The United States Centers for Disease Control and Prevention (CDC) is expected to end mandatory COVID-19 tests for travellers from China on Friday, according to a source briefed on the matter.
The move follows other countries, including Japan, dropping similar requirements for travellers from China.
Continued Monitoring of Cases
The United States will continue to monitor cases of COVID-19 in China and around the world, the source said. The CDC has yet to comment on the situation.
The United States, along with India, Canada, Italy, Japan, and other countries, implemented new measures in early January in response to Beijing’s decision to lift stringent zero-COVID policies.
This included requiring new air passengers, aged two and older, to provide a negative test result taken no more than two days before departure from China, Hong Kong, or Macao.
After abandoning its zero-COVID policy in early December, China experienced a surge in COVID-19 cases, resulting in a virus outbreak in its 1.4 billion-person population.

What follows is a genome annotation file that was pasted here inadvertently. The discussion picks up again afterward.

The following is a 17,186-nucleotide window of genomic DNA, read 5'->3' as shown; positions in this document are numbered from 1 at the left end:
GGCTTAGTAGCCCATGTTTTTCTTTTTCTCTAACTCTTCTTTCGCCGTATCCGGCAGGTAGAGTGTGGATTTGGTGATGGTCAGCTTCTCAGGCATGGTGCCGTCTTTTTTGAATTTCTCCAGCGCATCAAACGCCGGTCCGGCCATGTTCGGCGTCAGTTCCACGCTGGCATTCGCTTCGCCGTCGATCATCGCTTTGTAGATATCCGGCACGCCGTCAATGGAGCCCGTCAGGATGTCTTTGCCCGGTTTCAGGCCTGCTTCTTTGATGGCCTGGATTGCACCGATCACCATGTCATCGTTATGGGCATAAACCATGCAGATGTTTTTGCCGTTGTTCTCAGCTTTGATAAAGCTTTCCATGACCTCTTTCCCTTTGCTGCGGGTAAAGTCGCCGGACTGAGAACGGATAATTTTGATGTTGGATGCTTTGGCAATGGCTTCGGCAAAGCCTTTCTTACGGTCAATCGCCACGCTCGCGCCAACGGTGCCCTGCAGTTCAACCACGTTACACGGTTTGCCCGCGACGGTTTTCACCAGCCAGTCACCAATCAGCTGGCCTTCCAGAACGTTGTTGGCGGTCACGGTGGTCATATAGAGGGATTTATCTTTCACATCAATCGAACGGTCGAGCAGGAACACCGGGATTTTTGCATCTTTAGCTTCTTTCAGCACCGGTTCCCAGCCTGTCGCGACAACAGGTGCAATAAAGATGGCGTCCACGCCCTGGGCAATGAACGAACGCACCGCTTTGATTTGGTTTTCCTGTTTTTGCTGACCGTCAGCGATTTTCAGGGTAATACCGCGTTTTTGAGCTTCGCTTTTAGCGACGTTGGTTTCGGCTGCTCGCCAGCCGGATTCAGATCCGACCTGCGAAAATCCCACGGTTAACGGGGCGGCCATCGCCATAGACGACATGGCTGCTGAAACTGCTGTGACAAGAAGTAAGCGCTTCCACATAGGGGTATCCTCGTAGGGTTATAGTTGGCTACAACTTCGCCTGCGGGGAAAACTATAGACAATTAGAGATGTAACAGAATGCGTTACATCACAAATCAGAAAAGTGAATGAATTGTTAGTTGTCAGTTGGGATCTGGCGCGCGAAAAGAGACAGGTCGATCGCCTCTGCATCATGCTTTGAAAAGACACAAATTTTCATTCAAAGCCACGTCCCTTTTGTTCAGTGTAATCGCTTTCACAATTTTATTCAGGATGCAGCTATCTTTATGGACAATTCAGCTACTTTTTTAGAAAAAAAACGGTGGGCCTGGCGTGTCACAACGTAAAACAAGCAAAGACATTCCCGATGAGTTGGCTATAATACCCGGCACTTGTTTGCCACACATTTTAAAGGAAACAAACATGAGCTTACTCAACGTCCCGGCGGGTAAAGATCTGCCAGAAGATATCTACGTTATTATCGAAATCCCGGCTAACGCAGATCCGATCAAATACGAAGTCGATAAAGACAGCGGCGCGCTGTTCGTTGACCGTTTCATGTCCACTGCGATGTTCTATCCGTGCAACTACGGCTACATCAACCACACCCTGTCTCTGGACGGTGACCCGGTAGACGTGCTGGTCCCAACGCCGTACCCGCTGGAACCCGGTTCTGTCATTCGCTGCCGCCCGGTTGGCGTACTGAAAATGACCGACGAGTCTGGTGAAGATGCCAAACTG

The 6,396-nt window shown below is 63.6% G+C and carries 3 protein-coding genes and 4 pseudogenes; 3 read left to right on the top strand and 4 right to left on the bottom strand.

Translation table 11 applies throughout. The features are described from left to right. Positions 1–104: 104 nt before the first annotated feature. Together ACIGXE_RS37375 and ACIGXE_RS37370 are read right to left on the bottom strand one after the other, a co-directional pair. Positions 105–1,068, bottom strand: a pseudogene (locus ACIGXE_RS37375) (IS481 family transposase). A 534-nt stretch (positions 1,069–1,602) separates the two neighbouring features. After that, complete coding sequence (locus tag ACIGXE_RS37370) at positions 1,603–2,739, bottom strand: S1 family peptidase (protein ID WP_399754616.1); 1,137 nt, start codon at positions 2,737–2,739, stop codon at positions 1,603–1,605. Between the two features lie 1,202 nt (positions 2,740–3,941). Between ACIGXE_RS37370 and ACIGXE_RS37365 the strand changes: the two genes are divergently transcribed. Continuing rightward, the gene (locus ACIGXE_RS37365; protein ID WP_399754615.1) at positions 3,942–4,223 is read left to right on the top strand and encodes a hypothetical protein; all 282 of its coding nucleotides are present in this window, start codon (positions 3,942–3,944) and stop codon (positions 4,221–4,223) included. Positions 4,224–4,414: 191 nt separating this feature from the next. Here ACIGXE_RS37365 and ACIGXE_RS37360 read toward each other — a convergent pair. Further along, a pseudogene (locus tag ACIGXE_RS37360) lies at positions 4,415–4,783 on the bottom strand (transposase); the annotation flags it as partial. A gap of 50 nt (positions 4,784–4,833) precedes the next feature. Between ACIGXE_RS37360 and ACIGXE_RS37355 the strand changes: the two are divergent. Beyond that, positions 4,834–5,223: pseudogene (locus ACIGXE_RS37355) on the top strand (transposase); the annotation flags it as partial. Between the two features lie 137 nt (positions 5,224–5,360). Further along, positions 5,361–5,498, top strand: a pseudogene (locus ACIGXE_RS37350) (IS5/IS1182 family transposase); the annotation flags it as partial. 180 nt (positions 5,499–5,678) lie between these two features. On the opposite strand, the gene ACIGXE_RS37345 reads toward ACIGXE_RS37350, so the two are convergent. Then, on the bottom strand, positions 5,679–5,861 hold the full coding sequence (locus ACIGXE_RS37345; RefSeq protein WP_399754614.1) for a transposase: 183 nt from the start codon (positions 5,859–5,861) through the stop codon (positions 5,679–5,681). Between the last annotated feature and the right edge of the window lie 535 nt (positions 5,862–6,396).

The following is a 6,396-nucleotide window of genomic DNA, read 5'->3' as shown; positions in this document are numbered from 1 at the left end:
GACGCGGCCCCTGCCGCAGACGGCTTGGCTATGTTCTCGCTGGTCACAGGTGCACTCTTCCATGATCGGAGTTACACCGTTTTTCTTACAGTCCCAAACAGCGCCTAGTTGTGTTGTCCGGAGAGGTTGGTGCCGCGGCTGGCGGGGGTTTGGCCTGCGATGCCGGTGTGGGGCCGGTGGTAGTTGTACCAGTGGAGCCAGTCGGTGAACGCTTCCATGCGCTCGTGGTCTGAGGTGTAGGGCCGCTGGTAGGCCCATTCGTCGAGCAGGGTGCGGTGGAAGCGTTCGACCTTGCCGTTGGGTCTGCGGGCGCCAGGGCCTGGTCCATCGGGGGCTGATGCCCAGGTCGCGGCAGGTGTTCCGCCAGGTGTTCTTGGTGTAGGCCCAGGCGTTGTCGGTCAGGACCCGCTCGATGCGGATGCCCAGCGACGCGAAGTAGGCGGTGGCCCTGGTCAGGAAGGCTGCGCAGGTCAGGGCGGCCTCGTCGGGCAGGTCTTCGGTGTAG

In February, China’s leaders claimed a “major victory” over COVID-19 with the world’s lowest fatality rate, although some experts have questioned the validity of the data.
In December, the United States added Seattle and Los Angeles to its voluntary genomic sequencing programme at airports. The Traveler-based Genomic Surveillance Program (TGS) asks travellers to volunteer to assist in the early detection of new variants.
TGS Continues to Monitor Flights
The source informed Reuters on Tuesday that the CDC will continue the TGS program, which will monitor flights from China and regional transportation hubs, as well as flights from over 30 other countries.
(With Inputs from Reuters)
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